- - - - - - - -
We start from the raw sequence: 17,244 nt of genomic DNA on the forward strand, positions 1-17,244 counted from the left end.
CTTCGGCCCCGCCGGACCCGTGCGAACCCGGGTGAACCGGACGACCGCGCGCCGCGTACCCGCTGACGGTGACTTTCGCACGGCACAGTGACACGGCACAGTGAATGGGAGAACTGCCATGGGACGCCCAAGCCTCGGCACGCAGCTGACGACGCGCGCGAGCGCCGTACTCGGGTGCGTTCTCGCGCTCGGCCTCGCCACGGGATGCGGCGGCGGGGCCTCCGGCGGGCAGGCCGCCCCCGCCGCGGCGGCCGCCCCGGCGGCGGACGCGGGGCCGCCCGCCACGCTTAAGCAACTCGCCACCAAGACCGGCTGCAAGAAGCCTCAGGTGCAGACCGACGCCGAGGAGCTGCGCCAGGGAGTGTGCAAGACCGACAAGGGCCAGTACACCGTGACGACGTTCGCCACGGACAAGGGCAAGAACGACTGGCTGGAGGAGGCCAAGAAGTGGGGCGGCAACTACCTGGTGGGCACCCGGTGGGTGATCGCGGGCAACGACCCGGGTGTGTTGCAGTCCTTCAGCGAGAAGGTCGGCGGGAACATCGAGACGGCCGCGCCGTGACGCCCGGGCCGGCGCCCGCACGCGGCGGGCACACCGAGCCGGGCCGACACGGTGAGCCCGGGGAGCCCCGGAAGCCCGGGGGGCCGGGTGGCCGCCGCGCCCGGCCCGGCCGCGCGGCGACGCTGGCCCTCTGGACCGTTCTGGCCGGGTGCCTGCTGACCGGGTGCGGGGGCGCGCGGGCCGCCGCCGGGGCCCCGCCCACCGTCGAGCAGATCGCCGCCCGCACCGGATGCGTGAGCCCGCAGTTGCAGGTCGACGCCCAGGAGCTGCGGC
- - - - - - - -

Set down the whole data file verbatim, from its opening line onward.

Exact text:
We start from the raw sequence: 17,244 nt of genomic DNA on the forward strand, positions 1-17,244 counted from the left end.
CTTCGGCCCCGCCGGACCCGTGCGAACCCGGGTGAACCGGACGACCGCGCGCCGCGTACCCGCTGACGGTGACTTTCGCACGGCACAGTGACACGGCACAGTGAATGGGAGAACTGCCATGGGACGCCCAAGCCTCGGCACGCAGCTGACGACGCGCGCGAGCGCCGTACTCGGGTGCGTTCTCGCGCTCGGCCTCGCCACGGGATGCGGCGGCGGGGCCTCCGGCGGGCAGGCCGCCCCCGCCGCGGCGGCCGCCCCGGCGGCGGACGCGGGGCCGCCCGCCACGCTTAAGCAACTCGCCACCAAGACCGGCTGCAAGAAGCCTCAGGTGCAGACCGACGCCGAGGAGCTGCGCCAGGGAGTGTGCAAGACCGACAAGGGCCAGTACACCGTGACGACGTTCGCCACGGACAAGGGCAAGAACGACTGGCTGGAGGAGGCCAAGAAGTGGGGCGGCAACTACCTGGTGGGCACCCGGTGGGTGATCGCGGGCAACGACCCGGGTGTGTTGCAGTCCTTCAGCGAGAAGGTCGGCGGGAACATCGAGACGGCCGCGCCGTGACGCCCGGGCCGGCGCCCGCACGCGGCGGGCACACCGAGCCGGGCCGACACGGTGAGCCCGGGGAGCCCCGGAAGCCCGGGGGGCCGGGTGGCCGCCGCGCCCGGCCCGGCCGCGCGGCGACGCTGGCCCTCTGGACCGTTCTGGCCGGGTGCCTGCTGACCGGGTGCGGGGGCGCGCGGGCCGCCGCCGGGGCCCCGCCCACCGTCGAGCAGATCGCCGCCCGCACCGGATGCGTGAGCCCGCAGTTGCAGGTCGACGCCCAGGAGCTGCGGC